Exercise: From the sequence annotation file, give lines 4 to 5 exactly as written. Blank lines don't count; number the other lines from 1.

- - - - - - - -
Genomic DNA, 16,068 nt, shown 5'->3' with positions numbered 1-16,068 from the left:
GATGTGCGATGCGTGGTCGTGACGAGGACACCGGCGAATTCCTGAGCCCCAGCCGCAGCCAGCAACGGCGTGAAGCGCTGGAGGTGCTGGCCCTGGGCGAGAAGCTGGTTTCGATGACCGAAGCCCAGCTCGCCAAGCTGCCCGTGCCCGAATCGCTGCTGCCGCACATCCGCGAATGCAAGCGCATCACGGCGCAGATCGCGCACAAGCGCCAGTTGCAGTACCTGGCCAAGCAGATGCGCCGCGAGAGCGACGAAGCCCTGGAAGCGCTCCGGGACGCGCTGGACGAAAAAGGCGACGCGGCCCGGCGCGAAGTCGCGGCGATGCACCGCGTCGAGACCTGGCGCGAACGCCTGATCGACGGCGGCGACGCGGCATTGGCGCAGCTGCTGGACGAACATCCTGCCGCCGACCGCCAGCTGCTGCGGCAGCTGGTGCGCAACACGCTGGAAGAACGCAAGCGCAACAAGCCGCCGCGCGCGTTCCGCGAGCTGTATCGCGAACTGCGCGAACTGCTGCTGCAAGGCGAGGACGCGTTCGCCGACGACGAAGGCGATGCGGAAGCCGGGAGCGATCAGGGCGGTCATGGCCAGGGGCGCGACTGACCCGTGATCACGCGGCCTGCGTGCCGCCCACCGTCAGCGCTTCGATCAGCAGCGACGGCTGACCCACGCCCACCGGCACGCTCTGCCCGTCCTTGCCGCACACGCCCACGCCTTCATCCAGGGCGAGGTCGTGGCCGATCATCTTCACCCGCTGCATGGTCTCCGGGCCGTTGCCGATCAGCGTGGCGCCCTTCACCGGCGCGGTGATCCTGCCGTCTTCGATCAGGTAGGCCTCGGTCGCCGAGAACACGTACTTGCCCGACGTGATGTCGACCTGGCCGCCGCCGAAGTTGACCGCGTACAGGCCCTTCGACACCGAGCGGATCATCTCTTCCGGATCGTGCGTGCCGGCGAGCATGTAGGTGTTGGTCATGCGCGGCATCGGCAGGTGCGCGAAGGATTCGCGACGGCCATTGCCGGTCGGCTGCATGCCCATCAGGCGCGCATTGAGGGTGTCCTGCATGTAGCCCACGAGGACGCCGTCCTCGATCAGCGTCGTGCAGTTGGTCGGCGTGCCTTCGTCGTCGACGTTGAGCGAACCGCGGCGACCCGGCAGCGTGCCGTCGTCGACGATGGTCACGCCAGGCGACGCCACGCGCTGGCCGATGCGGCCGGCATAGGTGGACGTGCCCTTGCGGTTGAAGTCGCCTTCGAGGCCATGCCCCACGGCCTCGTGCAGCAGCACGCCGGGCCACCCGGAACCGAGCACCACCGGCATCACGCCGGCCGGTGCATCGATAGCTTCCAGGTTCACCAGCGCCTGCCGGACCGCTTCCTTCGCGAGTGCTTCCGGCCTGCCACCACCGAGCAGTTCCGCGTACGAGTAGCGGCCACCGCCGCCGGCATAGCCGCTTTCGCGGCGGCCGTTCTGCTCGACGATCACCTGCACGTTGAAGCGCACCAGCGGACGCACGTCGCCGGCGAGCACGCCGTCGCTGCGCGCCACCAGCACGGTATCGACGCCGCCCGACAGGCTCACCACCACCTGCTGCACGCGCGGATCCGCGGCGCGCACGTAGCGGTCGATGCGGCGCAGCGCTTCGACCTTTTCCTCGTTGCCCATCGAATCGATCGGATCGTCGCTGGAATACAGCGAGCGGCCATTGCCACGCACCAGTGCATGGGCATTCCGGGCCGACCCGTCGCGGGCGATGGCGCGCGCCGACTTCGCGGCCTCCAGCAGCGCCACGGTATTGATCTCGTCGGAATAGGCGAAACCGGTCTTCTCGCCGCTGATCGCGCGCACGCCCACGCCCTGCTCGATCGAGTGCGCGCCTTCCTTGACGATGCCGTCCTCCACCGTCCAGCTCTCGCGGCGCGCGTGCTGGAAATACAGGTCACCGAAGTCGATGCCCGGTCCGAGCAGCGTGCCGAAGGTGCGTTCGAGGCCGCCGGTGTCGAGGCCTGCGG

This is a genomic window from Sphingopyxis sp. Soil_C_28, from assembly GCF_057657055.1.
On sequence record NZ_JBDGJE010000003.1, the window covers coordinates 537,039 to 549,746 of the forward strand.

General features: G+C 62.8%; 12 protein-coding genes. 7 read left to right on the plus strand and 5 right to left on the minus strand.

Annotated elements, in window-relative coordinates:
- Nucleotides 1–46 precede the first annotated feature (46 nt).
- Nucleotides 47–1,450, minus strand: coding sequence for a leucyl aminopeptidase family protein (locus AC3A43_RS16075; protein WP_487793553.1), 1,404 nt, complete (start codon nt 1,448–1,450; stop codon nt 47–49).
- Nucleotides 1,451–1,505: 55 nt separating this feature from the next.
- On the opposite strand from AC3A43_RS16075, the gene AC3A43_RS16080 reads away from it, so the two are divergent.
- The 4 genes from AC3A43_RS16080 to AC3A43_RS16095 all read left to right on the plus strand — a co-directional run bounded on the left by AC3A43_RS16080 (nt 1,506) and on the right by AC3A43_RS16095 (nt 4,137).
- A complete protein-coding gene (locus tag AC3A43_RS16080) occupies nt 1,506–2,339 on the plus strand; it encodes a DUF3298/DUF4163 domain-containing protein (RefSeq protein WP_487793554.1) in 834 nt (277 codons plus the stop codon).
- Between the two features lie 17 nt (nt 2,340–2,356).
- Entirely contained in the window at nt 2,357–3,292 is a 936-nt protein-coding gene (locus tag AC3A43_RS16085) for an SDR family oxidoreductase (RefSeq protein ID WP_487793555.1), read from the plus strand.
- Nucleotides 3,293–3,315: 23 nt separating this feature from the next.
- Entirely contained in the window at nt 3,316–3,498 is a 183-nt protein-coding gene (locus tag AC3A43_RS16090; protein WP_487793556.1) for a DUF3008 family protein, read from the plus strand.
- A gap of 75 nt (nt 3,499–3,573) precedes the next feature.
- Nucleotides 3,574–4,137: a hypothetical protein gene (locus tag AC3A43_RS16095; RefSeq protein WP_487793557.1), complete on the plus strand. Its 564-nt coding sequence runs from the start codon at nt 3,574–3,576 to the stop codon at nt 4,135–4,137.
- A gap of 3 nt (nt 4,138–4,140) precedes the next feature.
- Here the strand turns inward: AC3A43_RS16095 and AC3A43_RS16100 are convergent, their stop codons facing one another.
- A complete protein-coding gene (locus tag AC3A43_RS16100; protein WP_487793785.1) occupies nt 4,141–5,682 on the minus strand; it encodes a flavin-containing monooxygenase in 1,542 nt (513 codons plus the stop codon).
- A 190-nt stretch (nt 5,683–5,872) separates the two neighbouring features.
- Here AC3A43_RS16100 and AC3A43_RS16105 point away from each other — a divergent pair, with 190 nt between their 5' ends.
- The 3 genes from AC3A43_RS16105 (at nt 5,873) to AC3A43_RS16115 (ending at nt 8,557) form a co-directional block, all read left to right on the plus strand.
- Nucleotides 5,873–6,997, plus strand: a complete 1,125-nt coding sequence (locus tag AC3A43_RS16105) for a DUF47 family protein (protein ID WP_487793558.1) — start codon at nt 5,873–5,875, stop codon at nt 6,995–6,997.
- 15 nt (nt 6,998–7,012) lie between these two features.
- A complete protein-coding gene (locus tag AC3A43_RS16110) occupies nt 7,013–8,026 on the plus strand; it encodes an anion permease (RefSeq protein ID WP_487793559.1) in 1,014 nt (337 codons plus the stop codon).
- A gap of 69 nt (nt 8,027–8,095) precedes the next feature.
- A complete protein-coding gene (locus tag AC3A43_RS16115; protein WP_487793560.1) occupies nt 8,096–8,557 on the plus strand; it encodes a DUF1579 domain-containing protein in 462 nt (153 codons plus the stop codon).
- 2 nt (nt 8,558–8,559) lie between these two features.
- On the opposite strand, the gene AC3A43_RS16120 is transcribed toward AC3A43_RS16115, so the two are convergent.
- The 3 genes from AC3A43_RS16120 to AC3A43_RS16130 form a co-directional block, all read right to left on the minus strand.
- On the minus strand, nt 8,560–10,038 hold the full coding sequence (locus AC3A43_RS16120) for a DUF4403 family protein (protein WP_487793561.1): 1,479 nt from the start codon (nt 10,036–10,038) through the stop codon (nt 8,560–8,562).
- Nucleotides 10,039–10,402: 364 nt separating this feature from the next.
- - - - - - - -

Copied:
On sequence record NZ_JBDGJE010000003.1, the window covers coordinates 537,039 to 549,746 of the forward strand.

General features: G+C 62.8%; 12 protein-coding genes. 7 read left to right on the plus strand and 5 right to left on the minus strand.